A new report found one-in-three seniors in the United States dies with Alzheimer's disease or some other form of dementia, placing a growing burden on the nation's health care system.
With a new report finding one-in-three seniors in the United States dies with Alzheimer’s disease or some other form of dementia, the Alzheimer’s Association says “urgent, meaningful action is necessary” and called on Congress and the National Institutes of Health to take action.
More than 5 million Americans are living with Alzheimer’s disease, the organization says. Without the development of medical breakthroughs that prevent, slow, or stop the disease, by 2050 the number of people with Alzheimer’s disease could reach 13.8 million.
“Alzheimer’s disease steals everything — steadily, relentlessly, inevitably. With baby boomers reaching the age of elevated risk, we do not have time to do what we have always done,” says Robert Egge, vice president of public policy for the Alzheimer’s Association. “The National Institutes of Health needs to reset its priorities and focus its resources on the crisis at our doorstep, and Congress must fully fund implementation of the National Alzheimer’s Plan to solve the crisis.”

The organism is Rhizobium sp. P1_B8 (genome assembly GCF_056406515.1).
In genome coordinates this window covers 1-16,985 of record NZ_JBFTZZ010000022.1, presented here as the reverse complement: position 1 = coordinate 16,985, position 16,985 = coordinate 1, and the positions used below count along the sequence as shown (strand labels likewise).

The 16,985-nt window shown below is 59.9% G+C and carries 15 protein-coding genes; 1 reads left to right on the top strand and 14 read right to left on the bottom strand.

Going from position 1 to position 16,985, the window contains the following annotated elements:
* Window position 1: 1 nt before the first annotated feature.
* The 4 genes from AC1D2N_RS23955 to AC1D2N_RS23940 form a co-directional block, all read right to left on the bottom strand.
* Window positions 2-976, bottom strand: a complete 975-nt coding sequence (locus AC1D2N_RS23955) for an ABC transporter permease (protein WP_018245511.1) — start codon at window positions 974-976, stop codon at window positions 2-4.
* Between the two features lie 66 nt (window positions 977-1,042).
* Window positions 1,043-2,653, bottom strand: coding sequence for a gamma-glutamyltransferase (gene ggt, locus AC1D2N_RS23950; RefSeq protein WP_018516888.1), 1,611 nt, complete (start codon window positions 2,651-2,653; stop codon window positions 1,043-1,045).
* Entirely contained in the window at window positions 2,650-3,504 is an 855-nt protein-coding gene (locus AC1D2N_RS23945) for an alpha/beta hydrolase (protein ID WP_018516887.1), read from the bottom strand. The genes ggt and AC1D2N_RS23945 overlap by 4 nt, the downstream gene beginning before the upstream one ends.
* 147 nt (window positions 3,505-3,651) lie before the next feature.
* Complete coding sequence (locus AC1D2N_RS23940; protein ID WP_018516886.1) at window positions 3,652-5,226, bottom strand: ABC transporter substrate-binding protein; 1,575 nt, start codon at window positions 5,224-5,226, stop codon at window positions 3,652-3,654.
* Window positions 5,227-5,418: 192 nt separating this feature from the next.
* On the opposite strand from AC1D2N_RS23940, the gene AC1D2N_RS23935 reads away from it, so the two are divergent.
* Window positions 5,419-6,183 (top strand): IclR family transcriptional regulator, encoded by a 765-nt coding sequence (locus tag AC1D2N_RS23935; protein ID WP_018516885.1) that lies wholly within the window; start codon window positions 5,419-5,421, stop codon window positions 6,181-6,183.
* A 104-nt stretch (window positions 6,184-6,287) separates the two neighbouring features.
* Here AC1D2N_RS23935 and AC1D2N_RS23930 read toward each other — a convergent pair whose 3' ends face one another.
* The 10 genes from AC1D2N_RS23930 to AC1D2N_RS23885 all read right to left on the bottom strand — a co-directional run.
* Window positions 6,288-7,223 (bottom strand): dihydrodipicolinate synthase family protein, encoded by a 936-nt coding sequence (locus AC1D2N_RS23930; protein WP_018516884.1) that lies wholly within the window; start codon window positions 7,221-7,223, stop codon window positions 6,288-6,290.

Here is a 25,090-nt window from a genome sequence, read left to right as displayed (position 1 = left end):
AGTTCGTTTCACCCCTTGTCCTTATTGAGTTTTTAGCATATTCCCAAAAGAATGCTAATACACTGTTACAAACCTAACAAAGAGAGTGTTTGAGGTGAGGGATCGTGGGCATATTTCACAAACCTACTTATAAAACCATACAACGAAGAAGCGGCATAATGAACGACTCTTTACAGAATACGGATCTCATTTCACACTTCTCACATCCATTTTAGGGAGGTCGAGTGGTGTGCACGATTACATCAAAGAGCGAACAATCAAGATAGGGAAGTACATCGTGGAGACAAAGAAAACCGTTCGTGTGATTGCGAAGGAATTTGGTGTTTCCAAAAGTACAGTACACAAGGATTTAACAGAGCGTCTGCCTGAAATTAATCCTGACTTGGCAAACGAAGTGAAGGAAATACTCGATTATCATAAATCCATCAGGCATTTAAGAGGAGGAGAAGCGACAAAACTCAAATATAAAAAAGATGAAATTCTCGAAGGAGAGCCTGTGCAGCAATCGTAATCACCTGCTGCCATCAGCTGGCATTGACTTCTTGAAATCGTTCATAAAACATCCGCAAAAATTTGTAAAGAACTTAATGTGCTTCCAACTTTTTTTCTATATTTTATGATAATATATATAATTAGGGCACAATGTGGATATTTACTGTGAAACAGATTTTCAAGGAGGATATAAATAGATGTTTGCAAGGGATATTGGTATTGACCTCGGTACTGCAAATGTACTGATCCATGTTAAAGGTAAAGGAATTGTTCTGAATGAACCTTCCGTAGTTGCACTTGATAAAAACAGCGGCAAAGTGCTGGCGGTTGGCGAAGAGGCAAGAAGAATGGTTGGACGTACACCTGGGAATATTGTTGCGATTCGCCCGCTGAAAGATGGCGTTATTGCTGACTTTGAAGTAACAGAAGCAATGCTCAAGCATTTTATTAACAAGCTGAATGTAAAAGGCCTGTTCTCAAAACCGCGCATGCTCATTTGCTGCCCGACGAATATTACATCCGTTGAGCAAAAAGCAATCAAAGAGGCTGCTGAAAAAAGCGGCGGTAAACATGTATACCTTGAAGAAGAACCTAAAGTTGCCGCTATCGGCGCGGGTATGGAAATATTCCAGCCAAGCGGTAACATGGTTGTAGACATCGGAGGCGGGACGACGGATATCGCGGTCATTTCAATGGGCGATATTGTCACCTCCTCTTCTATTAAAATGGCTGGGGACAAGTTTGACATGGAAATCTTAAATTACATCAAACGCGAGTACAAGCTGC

The disease is placing a growing burden on the nation’s health care system. The total payments for health and long-term care services for people with Alzheimer’s and other dementias will total $203 billion in 2013, most of which — $142 billion — will be borne by Medicare and Medicaid. By 2050, total costs are expected to increase five-fold to $1.2 trillion, the report says.
While progress has been made again other major diseases, with significant declines in deaths heart disease, HIV/AIDS and stroke, Alzheimer’s deaths rose 60% from 2000 to 2010. The aging population is fueling a greater incidence of the disease, which the association says remains without a cure or way to slow or stop its progression.
Alzheimer’s disease is the sixth-leading cause of death in the United States. An estimated 450,000 people in the United States are expected to die with Alzheimer’s in 2013, according to the report. The organization says that among 70-year-olds with Alzheimer’s disease, 61% are expected to die within a decade. Among 70-year-olds without Alzheimer’s, only 30% will die within a decade.
“Unfortunately, today there are no Alzheimer’s survivors,” says Harry Johns, president and chief executive officer of the Alzheimer’s Association. “If you have Alzheimer’s disease, you either die from it or die with it.”
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